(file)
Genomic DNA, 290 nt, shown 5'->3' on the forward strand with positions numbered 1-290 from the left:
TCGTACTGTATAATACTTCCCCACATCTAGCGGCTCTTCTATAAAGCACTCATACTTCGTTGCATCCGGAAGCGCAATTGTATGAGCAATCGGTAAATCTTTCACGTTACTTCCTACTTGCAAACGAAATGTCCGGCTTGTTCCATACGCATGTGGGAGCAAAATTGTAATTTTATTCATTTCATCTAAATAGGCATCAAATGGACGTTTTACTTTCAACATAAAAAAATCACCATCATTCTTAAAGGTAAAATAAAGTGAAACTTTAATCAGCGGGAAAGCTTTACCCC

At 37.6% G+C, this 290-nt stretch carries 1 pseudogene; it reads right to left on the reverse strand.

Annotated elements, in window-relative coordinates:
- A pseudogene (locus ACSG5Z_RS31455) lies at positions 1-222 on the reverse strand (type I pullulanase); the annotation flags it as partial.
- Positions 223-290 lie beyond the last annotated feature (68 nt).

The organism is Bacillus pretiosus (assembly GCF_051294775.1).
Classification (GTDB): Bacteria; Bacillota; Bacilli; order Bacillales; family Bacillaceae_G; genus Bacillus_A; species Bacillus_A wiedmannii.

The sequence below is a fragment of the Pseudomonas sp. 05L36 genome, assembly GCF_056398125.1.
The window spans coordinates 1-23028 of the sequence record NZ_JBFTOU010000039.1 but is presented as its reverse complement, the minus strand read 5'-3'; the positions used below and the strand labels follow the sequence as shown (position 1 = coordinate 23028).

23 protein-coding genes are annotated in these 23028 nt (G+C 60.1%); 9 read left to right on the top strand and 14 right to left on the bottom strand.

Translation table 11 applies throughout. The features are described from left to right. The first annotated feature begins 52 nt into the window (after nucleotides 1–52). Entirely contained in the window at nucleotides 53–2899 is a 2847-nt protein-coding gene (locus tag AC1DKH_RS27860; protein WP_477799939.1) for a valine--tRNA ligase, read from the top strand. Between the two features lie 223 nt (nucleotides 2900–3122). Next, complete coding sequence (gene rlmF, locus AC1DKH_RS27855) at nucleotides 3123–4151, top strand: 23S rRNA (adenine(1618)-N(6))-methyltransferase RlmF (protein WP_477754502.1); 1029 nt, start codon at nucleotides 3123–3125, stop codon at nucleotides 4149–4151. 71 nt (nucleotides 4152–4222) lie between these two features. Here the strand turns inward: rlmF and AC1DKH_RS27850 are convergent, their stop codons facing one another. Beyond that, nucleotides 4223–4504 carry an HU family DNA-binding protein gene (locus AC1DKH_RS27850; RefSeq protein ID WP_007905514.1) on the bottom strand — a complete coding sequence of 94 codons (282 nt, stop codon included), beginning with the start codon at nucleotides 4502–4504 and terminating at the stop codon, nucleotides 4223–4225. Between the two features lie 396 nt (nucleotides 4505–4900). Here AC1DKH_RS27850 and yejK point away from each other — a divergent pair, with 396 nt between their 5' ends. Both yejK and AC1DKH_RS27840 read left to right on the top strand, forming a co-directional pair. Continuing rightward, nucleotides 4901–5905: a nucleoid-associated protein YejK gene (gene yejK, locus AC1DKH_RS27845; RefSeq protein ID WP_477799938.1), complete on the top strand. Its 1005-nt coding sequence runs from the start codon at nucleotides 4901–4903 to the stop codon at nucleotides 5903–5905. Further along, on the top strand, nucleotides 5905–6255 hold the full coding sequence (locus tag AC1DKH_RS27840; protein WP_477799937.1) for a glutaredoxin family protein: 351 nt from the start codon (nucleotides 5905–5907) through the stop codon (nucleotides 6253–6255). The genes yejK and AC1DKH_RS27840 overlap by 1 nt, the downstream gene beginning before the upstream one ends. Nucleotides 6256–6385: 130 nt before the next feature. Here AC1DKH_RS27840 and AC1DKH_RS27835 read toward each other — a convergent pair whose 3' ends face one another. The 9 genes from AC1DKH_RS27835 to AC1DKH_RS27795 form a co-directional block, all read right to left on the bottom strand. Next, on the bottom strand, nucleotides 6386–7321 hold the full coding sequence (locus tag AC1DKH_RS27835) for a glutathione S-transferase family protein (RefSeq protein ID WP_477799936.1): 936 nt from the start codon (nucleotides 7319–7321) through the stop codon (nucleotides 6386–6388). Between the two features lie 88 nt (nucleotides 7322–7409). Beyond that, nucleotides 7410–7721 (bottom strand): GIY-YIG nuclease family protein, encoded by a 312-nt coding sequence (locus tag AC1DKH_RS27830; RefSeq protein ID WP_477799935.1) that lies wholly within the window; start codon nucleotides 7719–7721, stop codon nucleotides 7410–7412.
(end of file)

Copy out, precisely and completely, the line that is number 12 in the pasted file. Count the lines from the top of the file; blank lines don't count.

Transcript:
Translation table 11 applies throughout. The features are described from left to right. The first annotated feature begins 52 nt into the window (after nucleotides 1–52). Entirely contained in the window at nucleotides 53–2899 is a 2847-nt protein-coding gene (locus tag AC1DKH_RS27860; protein WP_477799939.1) for a valine--tRNA ligase, read from the top strand. Between the two features lie 223 nt (nucleotides 2900–3122). Next, complete coding sequence (gene rlmF, locus AC1DKH_RS27855) at nucleotides 3123–4151, top strand: 23S rRNA (adenine(1618)-N(6))-methyltransferase RlmF (protein WP_477754502.1); 1029 nt, start codon at nucleotides 3123–3125, stop codon at nucleotides 4149–4151. 71 nt (nucleotides 4152–4222) lie between these two features. Here the strand turns inward: rlmF and AC1DKH_RS27850 are convergent, their stop codons facing one another. Beyond that, nucleotides 4223–4504 carry an HU family DNA-binding protein gene (locus AC1DKH_RS27850; RefSeq protein ID WP_007905514.1) on the bottom strand — a complete coding sequence of 94 codons (282 nt, stop codon included), beginning with the start codon at nucleotides 4502–4504 and terminating at the stop codon, nucleotides 4223–4225. Between the two features lie 396 nt (nucleotides 4505–4900). Here AC1DKH_RS27850 and yejK point away from each other — a divergent pair, with 396 nt between their 5' ends. Both yejK and AC1DKH_RS27840 read left to right on the top strand, forming a co-directional pair. Continuing rightward, nucleotides 4901–5905: a nucleoid-associated protein YejK gene (gene yejK, locus AC1DKH_RS27845; RefSeq protein ID WP_477799938.1), complete on the top strand. Its 1005-nt coding sequence runs from the start codon at nucleotides 4901–4903 to the stop codon at nucleotides 5903–5905. Further along, on the top strand, nucleotides 5905–6255 hold the full coding sequence (locus tag AC1DKH_RS27840; protein WP_477799937.1) for a glutaredoxin family protein: 351 nt from the start codon (nucleotides 5905–5907) through the stop codon (nucleotides 6253–6255). The genes yejK and AC1DKH_RS27840 overlap by 1 nt, the downstream gene beginning before the upstream one ends. Nucleotides 6256–6385: 130 nt before the next feature. Here AC1DKH_RS27840 and AC1DKH_RS27835 read toward each other — a convergent pair whose 3' ends face one another. The 9 genes from AC1DKH_RS27835 to AC1DKH_RS27795 form a co-directional block, all read right to left on the bottom strand. Next, on the bottom strand, nucleotides 6386–7321 hold the full coding sequence (locus tag AC1DKH_RS27835) for a glutathione S-transferase family protein (RefSeq protein ID WP_477799936.1): 936 nt from the start codon (nucleotides 7319–7321) through the stop codon (nucleotides 6386–6388). Between the two features lie 88 nt (nucleotides 7322–7409). Beyond that, nucleotides 7410–7721 (bottom strand): GIY-YIG nuclease family protein, encoded by a 312-nt coding sequence (locus tag AC1DKH_RS27830; RefSeq protein ID WP_477799935.1) that lies wholly within the window; start codon nucleotides 7719–7721, stop codon nucleotides 7410–7412.